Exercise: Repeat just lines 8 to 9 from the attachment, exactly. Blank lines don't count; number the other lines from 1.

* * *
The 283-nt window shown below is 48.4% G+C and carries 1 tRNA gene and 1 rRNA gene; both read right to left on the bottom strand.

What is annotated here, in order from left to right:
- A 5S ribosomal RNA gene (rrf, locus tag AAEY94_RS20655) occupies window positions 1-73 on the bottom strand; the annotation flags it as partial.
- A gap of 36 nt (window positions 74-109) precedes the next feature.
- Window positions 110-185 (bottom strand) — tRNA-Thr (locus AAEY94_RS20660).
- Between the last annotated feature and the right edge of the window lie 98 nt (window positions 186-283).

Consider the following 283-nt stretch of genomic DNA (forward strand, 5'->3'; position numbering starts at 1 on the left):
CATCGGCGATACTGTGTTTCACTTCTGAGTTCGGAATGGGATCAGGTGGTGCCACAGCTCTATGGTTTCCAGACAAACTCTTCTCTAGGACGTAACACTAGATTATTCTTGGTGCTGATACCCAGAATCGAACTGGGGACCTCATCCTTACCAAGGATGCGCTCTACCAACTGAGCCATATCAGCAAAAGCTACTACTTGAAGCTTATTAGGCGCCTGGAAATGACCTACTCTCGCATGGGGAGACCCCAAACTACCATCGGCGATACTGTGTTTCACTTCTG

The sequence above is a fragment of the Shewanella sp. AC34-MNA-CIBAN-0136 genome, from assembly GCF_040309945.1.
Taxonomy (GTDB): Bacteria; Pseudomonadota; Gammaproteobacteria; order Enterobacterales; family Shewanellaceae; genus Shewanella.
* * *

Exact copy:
CATCGGCGATACTGTGTTTCACTTCTGAGTTCGGAATGGGATCAGGTGGTGCCACAGCTCTATGGTTTCCAGACAAACTCTTCTCTAGGACGTAACACTAGATTATTCTTGGTGCTGATACCCAGAATCGAACTGGGGACCTCATCCTTACCAAGGATGCGCTCTACCAACTGAGCCATATCAGCAAAAGCTACTACTTGAAGCTTATTAGGCGCCTGGAAATGACCTACTCTCGCATGGGGAGACCCCAAACTACCATCGGCGATACTGTGTTTCACTTCTG

The sequence above is a fragment of the Shewanella sp. AC34-MNA-CIBAN-0136 genome, from assembly GCF_040309945.1.